Brake Pedal very hard

Everything that keeps your car in contact with the road, and from contacting other road users.
Post Reply
Posts: 19
Joined: Sun Jun 24, 2018 9:54 pm

Brake Pedal very hard

#1 Post by dolomitejohn » Sun Sep 09, 2018 3:07 pm

Hi, I hope someone can help.
In my search for a car I test drove a late spec 2000 last week and noticed the brake pedal was VERY VERT hard but the brakes were working and freeing off when pedal released.

My perception is that the brake servo is not working.

A quick check to Rimmer bros and its clear that a late spec (1976) 2000 brake servo is not available any longer.

Are there any alternatives ? Stag ? Any ideas of a simple fix ? Any ideas of cost ?

Not sure if this car has tandem or single line brakes. (P reg TC).

Many thanks all.


User avatar
Senior Member
Senior Member
Posts: 2405
Joined: Sat Feb 07, 2004 7:23 pm
Location: Oswestry, Shropshire

Re: Brake Pedal very hard

#2 Post by Alec » Mon Sep 10, 2018 11:56 am

Hello John,

there are companies who can restore or recondition brake components including servos. Could it be a simple as a vacuum leak feeding teh servo or that the non return valve is missing?


MK1.5 2.5 P.I.
Jaguar MK 2 (Long term restoration.)
Hymer 564 Motorhome.

Senior Member
Senior Member
Posts: 1179
Joined: Tue May 14, 2013 12:33 pm
Location: Lancashire

Re: Brake Pedal very hard

#3 Post by johnnydog » Mon Sep 10, 2018 9:22 pm

If a UK spec car, it will undoubtedly have a single line braking system on it. Mk2 tandem systems usually have a twin pipe outlet on the brake master cylinder which will have a plastic reservoir, with a metal reservoir on the single line system, which easily identifies them.
I agree that it sounds like the servo is not working. An easy check is to pump the brake pedal with the engine off to expel the vacuum air until the brake pedal is hard. Then start the engine with your foot on the brake pedal. The engine can be hot or cold, but it is probably easier to start during the test when the engine is warm. If the servo is working, you should notice your foot sinking about 1/2" - 1" as the servo assistance comes into effect. If it sinks fully, then that is another issue!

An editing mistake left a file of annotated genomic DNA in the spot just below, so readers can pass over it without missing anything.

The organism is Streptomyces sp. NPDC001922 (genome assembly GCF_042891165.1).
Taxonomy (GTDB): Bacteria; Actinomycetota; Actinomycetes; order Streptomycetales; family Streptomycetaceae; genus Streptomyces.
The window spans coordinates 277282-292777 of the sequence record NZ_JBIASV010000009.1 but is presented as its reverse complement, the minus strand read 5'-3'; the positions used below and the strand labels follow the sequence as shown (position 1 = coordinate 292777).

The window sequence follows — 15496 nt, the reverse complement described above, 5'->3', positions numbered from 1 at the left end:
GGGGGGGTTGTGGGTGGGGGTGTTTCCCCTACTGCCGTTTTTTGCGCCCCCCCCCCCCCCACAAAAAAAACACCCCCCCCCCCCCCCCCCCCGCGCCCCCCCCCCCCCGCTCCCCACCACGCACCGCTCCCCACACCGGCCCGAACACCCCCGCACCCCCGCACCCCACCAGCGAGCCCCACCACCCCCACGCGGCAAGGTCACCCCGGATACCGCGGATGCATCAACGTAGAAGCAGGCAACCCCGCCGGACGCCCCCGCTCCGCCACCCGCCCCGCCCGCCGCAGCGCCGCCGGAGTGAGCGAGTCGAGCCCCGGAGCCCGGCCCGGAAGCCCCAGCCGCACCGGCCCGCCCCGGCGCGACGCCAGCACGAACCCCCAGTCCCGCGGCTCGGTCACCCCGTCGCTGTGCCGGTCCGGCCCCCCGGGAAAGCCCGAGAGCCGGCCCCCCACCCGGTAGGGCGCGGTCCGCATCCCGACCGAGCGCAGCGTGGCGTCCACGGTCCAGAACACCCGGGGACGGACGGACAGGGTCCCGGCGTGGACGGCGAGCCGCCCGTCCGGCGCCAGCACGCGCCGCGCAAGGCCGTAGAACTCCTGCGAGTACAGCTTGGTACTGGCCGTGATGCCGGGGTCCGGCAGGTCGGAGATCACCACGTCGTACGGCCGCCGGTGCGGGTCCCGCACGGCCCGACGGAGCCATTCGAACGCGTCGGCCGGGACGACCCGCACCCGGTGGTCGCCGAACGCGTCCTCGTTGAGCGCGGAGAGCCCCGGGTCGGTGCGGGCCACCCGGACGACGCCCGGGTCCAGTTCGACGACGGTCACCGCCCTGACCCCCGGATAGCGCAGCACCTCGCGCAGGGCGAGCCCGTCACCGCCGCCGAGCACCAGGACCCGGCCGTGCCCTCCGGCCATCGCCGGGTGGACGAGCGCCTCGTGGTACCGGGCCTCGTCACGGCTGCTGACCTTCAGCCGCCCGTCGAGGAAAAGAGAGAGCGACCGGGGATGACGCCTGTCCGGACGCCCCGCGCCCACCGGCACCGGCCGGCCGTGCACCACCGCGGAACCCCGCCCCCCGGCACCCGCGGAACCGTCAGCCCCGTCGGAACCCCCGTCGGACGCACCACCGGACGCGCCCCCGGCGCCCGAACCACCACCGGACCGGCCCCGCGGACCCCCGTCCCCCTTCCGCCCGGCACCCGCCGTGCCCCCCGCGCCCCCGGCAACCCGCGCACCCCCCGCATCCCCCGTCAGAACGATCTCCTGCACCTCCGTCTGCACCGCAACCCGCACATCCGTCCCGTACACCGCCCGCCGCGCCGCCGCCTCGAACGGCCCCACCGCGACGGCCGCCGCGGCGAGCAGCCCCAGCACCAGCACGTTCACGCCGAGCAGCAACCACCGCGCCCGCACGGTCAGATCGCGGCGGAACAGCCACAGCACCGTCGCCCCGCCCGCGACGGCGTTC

Brake master cylinders can also seize, but if the brakes appear to releasing fully, then I would still go with the servo.
Has the car been off the road for a while?
Regarding a replacement servo unit, I am sure that you will be able to source a good known used one through members on here. Alternatively, I will no doubt have one, but I am away at the moment, depending on how fast you would want one (also depending of course on whether you have bought the car!)
Don't forget there were three sizes of servo on our Triumphs - two different sizes for the Mk1 and then the biggest of them all, the Mk2. The master cylinder mounting studs were in different orientations between Mk1 and Mk2, so you would need to replace it only with a Mk2 servo unit. They are not difficult to change, but ideally need the drivers parcel shelf removing for easier access to the mounting bolts and the clevis pin on the back of the pedal.
If you did want to go down the new 'old stock' route, I do know of a firm that specialises in genuine replacement new old stock hydraulics parts that has one, and only because I spoke to him last weekend at an autojumble and it was on his stall! It is a firm called Coasting Ltd., of Birmingham on 01564 702388 /
Just for the record, I have no connection with the company other than having bought several nos parts off him over the years.
Register Member no. 1596

1967 Mk1 2000 in Gunmetal Grey
1969 Mk1 2000 in Royal Blue
1970 Mk2 2000 in Valencia Blue
1972 Mk2 2.5 PI in Triumph White
1973 Mk2 2.5 PI in Sienna Brown
1976 Mk2 2500S in Carmine Red

Post Reply

Who is online

Users browsing this forum: No registered users and 4 guests